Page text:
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Cruise ship passenger captures moment total solar eclipse turns ocean in to darkness

Cruise ship passenger captures moment total solar eclipse turns ocean in to darkness

An amazing moment on the open seas under the path of totality

The wonders and sense of freedom of the open seas are at the core as to why so many holiday on a cruise ship.

With nothing but water around you, the feeling leaves many at peace. But that peace was turned upside down for one liner on Monday, 8 April thanks to the total solar eclipse.

The rare natural phenomenon went across North America, starting in Mexico, going through the United States in a north easterly direction, before touching the very edges of Canada.

Complete darkness was experienced by millions across the 'path of totality'; a 122 mile wide corridor where the Moon cast a direct shadow blocking all sunlight from the Sun.

And those on the open water were also given the chance to experience the event that only happens in the same place every 375 years or so.

On land, the experience saw proposals as darkness arrived with spikes in a particular three-word experience on Google right after the totality event had passed.

Hitting land in Mexico at 11.07am local time, those on the coastline weren't the first to lay eyes on it.

The top deck as the totality event happened (TikTok / @josh1rivera)
The top deck as the totality event happened (TikTok / @josh1rivera)

That title goes to a Holland America Line cruise ship sailing off of the west coast of Mexico in the North Pacific Ocean.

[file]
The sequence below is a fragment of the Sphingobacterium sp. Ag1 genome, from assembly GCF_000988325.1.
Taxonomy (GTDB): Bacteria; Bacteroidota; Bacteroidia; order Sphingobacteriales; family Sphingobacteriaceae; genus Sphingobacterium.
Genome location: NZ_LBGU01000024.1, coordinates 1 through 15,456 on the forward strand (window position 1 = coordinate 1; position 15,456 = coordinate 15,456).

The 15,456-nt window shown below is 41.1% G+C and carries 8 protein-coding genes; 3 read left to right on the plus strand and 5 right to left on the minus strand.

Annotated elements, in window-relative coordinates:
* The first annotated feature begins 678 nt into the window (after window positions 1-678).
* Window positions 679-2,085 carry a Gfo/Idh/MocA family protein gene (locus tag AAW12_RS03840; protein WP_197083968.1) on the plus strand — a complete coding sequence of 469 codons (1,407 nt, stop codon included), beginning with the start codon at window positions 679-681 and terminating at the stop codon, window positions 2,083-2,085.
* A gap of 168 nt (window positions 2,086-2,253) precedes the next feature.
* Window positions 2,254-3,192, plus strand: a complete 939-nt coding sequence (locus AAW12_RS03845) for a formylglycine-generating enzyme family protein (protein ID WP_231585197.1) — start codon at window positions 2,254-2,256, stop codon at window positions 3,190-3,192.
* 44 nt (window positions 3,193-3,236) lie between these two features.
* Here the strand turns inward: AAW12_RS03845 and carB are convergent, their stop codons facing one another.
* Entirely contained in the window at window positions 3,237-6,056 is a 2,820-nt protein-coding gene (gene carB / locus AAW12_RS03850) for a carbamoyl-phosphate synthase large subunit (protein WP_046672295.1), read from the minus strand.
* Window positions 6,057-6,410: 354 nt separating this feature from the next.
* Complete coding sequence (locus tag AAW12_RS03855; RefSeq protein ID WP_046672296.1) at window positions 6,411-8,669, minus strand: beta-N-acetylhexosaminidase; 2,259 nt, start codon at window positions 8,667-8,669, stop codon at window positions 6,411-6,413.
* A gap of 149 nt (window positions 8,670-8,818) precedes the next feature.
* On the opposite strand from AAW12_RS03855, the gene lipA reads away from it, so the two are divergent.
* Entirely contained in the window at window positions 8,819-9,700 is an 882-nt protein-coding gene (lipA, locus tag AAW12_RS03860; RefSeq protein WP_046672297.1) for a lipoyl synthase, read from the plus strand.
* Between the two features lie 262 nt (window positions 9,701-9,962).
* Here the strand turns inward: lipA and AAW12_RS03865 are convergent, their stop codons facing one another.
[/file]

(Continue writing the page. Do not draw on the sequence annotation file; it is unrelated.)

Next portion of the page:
Footage of the totality event at sea was shared to TikTok by user @josh1rivera.

He said: "Cruise ships can help take passengers to the path of totality for eclipses, allowing passengers to get a prime viewing spot and make a vacation of it.

"There are some upcoming solar eclipses which you can see from Europe — on a cruise, if you want."

The total solar eclipse from a cruise ship (TikTok / @josh1rivera)
The total solar eclipse from a cruise ship (TikTok / @josh1rivera)

Those on the cruise ship were given a leaflet saying the total eclipse was to start at 11.01am local time and finish at 11.06am, with the outside decks rammed with passengers are looking to safely catch a glimpse through safety glasses provided by Holland America.

Footage from the top deck shows the ship and surrounding ocean go from complete sunshine to an eerie darkness similar to a sunset, where sunlight can be seen on the ocean's horizon.

Focusing his camera on the event, Josh captures the exact moment the Moon perfectly blocks the Sun.

Across North America, around 31 million people saw the totality event with the vast majority of the continent experiencing a partial solar eclipse.

To safely view the event, onlookers have to use certified solar ellipse glasses are 100,000 times darker than ordinary sunglasses.

Just looking at the sun for a few moments without the proper protection can hurt your eyes.

Featured Image Credit: TikTok/@josh1rivera

Topics: Cruise Ship, Social Media, Space, TikTok, Travel, US News